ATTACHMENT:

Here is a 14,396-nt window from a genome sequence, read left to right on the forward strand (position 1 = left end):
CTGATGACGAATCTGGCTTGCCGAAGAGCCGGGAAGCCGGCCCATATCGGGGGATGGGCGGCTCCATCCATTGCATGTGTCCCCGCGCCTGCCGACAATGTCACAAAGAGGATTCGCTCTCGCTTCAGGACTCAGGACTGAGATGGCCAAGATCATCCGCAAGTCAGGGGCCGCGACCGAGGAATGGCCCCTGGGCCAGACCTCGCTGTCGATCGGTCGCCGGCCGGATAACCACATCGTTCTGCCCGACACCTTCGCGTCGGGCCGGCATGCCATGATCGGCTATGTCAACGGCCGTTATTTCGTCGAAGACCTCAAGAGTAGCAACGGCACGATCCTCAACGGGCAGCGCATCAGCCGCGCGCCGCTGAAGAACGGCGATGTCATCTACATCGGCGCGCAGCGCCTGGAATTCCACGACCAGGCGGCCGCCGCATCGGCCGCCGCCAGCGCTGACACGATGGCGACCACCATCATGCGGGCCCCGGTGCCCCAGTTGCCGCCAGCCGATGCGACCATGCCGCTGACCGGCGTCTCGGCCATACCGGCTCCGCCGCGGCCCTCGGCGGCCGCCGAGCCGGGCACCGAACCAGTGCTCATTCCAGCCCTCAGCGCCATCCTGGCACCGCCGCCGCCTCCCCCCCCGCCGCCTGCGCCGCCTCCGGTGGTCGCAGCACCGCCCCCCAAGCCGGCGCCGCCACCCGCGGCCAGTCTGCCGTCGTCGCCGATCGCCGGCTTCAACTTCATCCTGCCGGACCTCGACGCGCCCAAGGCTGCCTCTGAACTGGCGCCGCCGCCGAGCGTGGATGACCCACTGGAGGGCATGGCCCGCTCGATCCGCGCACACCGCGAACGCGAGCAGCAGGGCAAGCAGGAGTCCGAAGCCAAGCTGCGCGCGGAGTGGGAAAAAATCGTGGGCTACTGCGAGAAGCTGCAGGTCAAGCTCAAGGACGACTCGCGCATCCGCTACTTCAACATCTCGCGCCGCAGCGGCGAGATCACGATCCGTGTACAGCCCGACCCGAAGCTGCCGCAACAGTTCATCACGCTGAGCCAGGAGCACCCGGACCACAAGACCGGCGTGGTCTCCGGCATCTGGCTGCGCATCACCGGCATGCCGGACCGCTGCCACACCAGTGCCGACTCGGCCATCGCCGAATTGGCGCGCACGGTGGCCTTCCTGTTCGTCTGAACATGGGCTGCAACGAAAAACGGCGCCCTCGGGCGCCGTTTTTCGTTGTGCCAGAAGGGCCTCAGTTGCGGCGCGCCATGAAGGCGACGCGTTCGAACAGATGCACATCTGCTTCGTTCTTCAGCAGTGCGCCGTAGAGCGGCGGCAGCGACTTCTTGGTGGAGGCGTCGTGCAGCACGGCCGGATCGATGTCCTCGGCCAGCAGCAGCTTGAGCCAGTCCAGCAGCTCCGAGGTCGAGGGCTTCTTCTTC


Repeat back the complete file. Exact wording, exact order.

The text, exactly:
Here is a 14,396-nt window from a genome sequence, read left to right on the forward strand (position 1 = left end):
CTGATGACGAATCTGGCTTGCCGAAGAGCCGGGAAGCCGGCCCATATCGGGGGATGGGCGGCTCCATCCATTGCATGTGTCCCCGCGCCTGCCGACAATGTCACAAAGAGGATTCGCTCTCGCTTCAGGACTCAGGACTGAGATGGCCAAGATCATCCGCAAGTCAGGGGCCGCGACCGAGGAATGGCCCCTGGGCCAGACCTCGCTGTCGATCGGTCGCCGGCCGGATAACCACATCGTTCTGCCCGACACCTTCGCGTCGGGCCGGCATGCCATGATCGGCTATGTCAACGGCCGTTATTTCGTCGAAGACCTCAAGAGTAGCAACGGCACGATCCTCAACGGGCAGCGCATCAGCCGCGCGCCGCTGAAGAACGGCGATGTCATCTACATCGGCGCGCAGCGCCTGGAATTCCACGACCAGGCGGCCGCCGCATCGGCCGCCGCCAGCGCTGACACGATGGCGACCACCATCATGCGGGCCCCGGTGCCCCAGTTGCCGCCAGCCGATGCGACCATGCCGCTGACCGGCGTCTCGGCCATACCGGCTCCGCCGCGGCCCTCGGCGGCCGCCGAGCCGGGCACCGAACCAGTGCTCATTCCAGCCCTCAGCGCCATCCTGGCACCGCCGCCGCCTCCCCCCCCGCCGCCTGCGCCGCCTCCGGTGGTCGCAGCACCGCCCCCCAAGCCGGCGCCGCCACCCGCGGCCAGTCTGCCGTCGTCGCCGATCGCCGGCTTCAACTTCATCCTGCCGGACCTCGACGCGCCCAAGGCTGCCTCTGAACTGGCGCCGCCGCCGAGCGTGGATGACCCACTGGAGGGCATGGCCCGCTCGATCCGCGCACACCGCGAACGCGAGCAGCAGGGCAAGCAGGAGTCCGAAGCCAAGCTGCGCGCGGAGTGGGAAAAAATCGTGGGCTACTGCGAGAAGCTGCAGGTCAAGCTCAAGGACGACTCGCGCATCCGCTACTTCAACATCTCGCGCCGCAGCGGCGAGATCACGATCCGTGTACAGCCCGACCCGAAGCTGCCGCAACAGTTCATCACGCTGAGCCAGGAGCACCCGGACCACAAGACCGGCGTGGTCTCCGGCATCTGGCTGCGCATCACCGGCATGCCGGACCGCTGCCACACCAGTGCCGACTCGGCCATCGCCGAATTGGCGCGCACGGTGGCCTTCCTGTTCGTCTGAACATGGGCTGCAACGAAAAACGGCGCCCTCGGGCGCCGTTTTTCGTTGTGCCAGAAGGGCCTCAGTTGCGGCGCGCCATGAAGGCGACGCGTTCGAACAGATGCACATCTGCTTCGTTCTTCAGCAGTGCGCCGTAGAGCGGCGGCAGCGACTTCTTGGTGGAGGCGTCGTGCAGCACGGCCGGATCGATGTCCTCGGCCAGCAGCAGCTTGAGCCAGTCCAGCAGCTCCGAGGTCGAGGGCTTCTTCTTC